Ahn said the average household loses more from lower deposit interest rates than they gain from less interest payments on loans.
But more critical is the possibility that the restructuring of insolvent companies will not be executed properly if loose monetary policy continues for an extended period.
If that were to happen, he said, the nation’s economy would be in jeopardy.
Ahn said that now is the time to normalize interest rates.
The government’s budget plan hinted that Seoul might be heading for an exit strategy.
Next year’s revenue is forecasted to be higher, while spending has been cut, particularly in government-financed infrastructure projects.
But experts are not interpreting the move as part of an exit plan.
Bae Min-geun at LG Economic Research Institute said that the government’s plan to reduce fiscal spending is hard to interpret as a full-scale retrenchment policy.
Rather, it is a move to improve the government’s fiscal soundness, which has been rapidly deteriorating because of increased spending since the onset of the global downturn. Confusing signals
Minister of Strategy and Finance Yoon Jeung-hyun has repeatedly opposed the possibility of raising interest rates, citing instability in the global market.
In fact, according to a recent Bloomberg report, several central banks are considering extending stimulus measures adopted during the 2008 crisis or could introduce new stimulus plans, as the global economic atmosphere looses its upbeat momentum. Such central banks include the U.K. and Switzerland.
The Korean central bank, on the contrary, has been at odds with the finance minister over exit planning.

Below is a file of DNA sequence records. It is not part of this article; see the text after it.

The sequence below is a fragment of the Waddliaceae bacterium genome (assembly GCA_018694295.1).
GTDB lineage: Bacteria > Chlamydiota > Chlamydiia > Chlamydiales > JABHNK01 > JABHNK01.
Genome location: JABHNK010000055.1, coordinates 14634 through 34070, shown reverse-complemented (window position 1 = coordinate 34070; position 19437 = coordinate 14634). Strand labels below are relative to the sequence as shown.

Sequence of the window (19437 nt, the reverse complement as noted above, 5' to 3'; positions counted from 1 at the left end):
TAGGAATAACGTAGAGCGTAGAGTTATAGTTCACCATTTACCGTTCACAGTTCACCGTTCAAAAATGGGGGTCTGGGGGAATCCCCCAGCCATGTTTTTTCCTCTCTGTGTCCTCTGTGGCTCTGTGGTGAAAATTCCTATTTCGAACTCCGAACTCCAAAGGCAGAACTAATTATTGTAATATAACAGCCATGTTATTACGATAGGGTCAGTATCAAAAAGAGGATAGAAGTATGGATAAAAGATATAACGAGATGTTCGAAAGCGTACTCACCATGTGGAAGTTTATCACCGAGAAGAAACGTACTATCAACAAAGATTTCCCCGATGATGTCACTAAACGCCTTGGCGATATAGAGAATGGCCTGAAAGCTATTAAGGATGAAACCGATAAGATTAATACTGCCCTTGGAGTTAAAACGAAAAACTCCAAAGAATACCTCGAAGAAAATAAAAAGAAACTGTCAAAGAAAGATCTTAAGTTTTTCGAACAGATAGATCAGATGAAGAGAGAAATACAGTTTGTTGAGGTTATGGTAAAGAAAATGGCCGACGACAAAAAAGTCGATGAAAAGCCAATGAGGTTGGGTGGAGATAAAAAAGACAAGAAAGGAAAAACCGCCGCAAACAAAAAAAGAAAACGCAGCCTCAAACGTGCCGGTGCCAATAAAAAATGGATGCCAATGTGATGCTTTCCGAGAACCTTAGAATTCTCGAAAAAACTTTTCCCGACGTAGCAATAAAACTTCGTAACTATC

BOK Governor Kim Choong-soo since July has been citing rising inflation pressure, as real GDP is rapidly narrowing the gap with potential growth trends.
The unexpectedly fast economic recovery has been raising cost pressures on consumer products as demand continues to expand.
He added that inflation pressure will only increase once public utility bills go up later this year.
The market took his comments as a signal of an exit strategy. Kim even admitted that the current interest rate level was abnormal.
Earlier this month, Kim said the central bank was taking steps to normalize policy rates even though he unexpectedly froze the basis rate.
The BOK governor insisted that by raising the rate in July, he signaled that the central bank intended to normalize the economy.
“But, it is not appropriate to give details on when that timing will be,” Kim stressed.
Undoubtedly, Korea is in a dilemma.
If the government initiates retrenchment policies by raising the benchmark interest rate, it could cause economic growth to slow down.